Three Billboards Outside Ebbing, Missouri (dir. Martin McDonagh): While the trailers may lead you to believe that Three Billboards is a straightforward revenge story, the filmmaker behind In Bruges and Seven Psychopaths has a far more complex journey in mind. As a grieving mother without answers, Frances McDormand gives a career-best performance that should land her as an Oscar front-runner. The humor comes fast and black, even more so than McDonagh's previous efforts, but don't feel bad for laughing. When the world turns upside down, you might find humor in the strangest and darkest places.

Super Dark Times (dir. Kevin Phillips): Last year Stranger Things capitalized in a big way on 1980's nostalgia, and this summer IT proved audiences are still hungry for more. But what about the 90's kids (including yours truly)? Faithful to its name, Super Dark Times avoids saccharine kitschiness and capitalizes on the dark possibilities of the final years without ubiquitous cell phones or WiFi. It evokes the darkest pitfalls of adolescence explored by authors like Ray Bradbury, but the horror here is purely human. Keep an eye out for the young leads, who carry the story.

Wind River (dir. Taylor Sheridan): There was never any question that Wind River would boast an engaging story— Sheridan has already put his formidable writing talent on display in Sicario and Hell or High Water. This was his first outing in a director's chair, and it payed off marvelously. Wind River boasts the subtle character politics and shocking outbursts of violence characteristic of his screenplays, and turns the wild, chillingly empty panoramas of Wyoming into a supporting character themselves. Jeremy Renner and Elizabeth Olsen operate at a career best, as does each supporting player. Beautiful and heartbreaking, this is one that sticks with you.

Wonder Woman (dir. Patty Jenkins): The third and final superhero entry on this year's list, falling somewhere between the R-rated grit of Logan and the technicolor whimsy of Thor: Ragnarok. Much has been made (rightfully) about the empowering message behind Wonder Woman the character, as well as the girl-power duo in director Patty Jenkins and actress Gal Gadot who brought her to the big screen this summer; however, Wonder Woman is capable of standing on its cinematic merits alone. Gadot's Diana Prince has the perfect balance of empathy and strength, and the "No Man's Land" sequence is one of the coolest action scenes with one of the coolest soundtracks put on film. Warner Brothers may think that the competition is DCEU versus MCU, but in all honesty Wonder Woman could take on the Avengers pretty capably by herself.

Honorable Mentions

A Cure for Wellness (dir. Gore Verbinski): Critically maligned and a box office disappointment, Wellness struggled against a long runtime that prioritized atmosphere over the quick pace preferred by many movie-goers. But what an atmosphere it was! Dane DeHaan and Jason Isaacs both give performances with a welcome whiff of Hammer Horror melodrama. Gothic horror fans should delight in Verbinski's R-rated fantasy/mystery hybrid, even if the supposed twist can be seen coming from a mile away.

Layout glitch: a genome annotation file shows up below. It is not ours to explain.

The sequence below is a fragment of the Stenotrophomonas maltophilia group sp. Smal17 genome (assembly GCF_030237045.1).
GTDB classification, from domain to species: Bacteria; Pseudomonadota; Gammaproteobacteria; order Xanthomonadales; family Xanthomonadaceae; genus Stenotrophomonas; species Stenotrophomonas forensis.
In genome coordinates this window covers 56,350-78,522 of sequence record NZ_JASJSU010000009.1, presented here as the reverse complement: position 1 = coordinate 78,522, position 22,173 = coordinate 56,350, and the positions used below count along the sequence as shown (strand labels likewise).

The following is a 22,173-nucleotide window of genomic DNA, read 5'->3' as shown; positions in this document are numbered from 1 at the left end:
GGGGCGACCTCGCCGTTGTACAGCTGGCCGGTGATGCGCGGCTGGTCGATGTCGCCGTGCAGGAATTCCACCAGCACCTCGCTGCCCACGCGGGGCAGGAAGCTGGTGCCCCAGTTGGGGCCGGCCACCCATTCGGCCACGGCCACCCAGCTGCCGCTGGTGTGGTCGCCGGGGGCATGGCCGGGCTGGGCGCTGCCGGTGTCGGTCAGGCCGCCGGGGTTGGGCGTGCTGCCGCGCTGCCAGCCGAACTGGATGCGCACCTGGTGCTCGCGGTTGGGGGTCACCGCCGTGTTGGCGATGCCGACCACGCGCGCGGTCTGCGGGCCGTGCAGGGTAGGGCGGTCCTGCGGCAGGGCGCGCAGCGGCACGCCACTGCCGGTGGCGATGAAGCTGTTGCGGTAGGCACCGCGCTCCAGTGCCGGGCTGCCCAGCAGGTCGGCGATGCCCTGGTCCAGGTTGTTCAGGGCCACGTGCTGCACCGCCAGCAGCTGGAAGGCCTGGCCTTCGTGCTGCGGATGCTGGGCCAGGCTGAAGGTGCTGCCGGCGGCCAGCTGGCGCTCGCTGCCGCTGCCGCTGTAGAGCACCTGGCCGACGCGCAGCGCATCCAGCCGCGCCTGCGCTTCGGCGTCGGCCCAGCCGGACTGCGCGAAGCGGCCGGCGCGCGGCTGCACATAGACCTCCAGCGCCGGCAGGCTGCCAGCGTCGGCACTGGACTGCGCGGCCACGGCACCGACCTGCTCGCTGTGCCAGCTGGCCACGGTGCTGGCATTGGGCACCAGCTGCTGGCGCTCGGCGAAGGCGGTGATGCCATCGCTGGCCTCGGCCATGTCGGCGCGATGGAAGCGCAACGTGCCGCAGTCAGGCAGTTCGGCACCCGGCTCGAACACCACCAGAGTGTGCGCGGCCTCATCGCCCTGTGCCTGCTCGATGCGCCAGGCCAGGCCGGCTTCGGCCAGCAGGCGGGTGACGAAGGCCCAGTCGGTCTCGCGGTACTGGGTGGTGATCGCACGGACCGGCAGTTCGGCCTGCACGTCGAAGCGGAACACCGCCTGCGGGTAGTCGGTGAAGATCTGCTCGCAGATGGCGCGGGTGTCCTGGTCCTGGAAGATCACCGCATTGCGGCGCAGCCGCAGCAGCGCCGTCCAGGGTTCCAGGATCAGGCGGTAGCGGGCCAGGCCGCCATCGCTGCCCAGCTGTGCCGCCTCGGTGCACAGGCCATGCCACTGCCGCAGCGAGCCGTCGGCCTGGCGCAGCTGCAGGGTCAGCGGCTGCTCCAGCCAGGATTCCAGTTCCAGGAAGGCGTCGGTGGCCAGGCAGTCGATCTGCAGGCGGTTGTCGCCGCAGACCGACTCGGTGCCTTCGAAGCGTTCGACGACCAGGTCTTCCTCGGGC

Dealt (dir. Luke Korem): Anyone who watches this excellent documentary about a blind magician (he prefers "card mechanic") will look back on past excuses for laziness with a little shame. Richard Turner is an extraordinary man: beyond his talent with slight of hand, he holds a black belt in karate and, for many years, functioned without many of the aids available to the visually impaired. Essentially denying his failing sight, we get to watch Turner come to terms with his reality as he pursues professional honors. (If you want to catch more of his tricks, Turner made an appearance on Fool Us earlier this year.)

Buster's Mal Heart (dir. Sarah Adina Smith): While I had the pleasure of seeing this trippy Book of Jonas-inspired movie on the big screen during DIFF 2017, it probably escaped the notice of most until turning up on Netflix this fall. Admirers of Rami Malek's performance in Mr. Robot will find much to love here...and, dare I say it, more to think about without so many preachy intrusions. This is a perfect film to watch with friends; there are no easy answers found within, which should spark great conversation over dinner afterward.

Katie Says Goodbye (dir. Wayne Roberts): The last film on my list serves a pointed lesson on finding the positive side to every setback. Olivia Cooke plays the titular waitress, also engaging in sex work to supplement her income. Katie's life may look like a dead-end playing out in slow motion to an outside observer, but she has plans. Realistic ones, too. An absent mother and her lousy boyfriend, along with some local ne'er-do-wells all conspire through their own, independent actions to derail her escape from a tiny Southwest town. You will feel uncomfortable and despondent, several times; Katie's journey feels modeled on a Greek tragedy more than anything else. But don't give up on Katie and her story, because this one girl has plenty of optimism to go around.

How does your "Best Of" list compare? Did I snub any favorites, or include something you couldn't stand? Sound off in the comments, and I'll see you in 2018!


  1. I LOVED Logan! I cried a lot during that film... I still haven't had time to go see Thor: Ragnarok :(

    1. I almost never cry in a movie, but Logan had me bawling. And Ragnarok is such a hoot- probably the most fun I had at the movies all year!

  2. The only films I watched from your list were Thor and Wonder Woman, both of which I loved!

    1. And those were two great ones to catch! I've felt burned out on superhero movies for quite a while now, but 2017 wound up having a few exceptions to that rule :)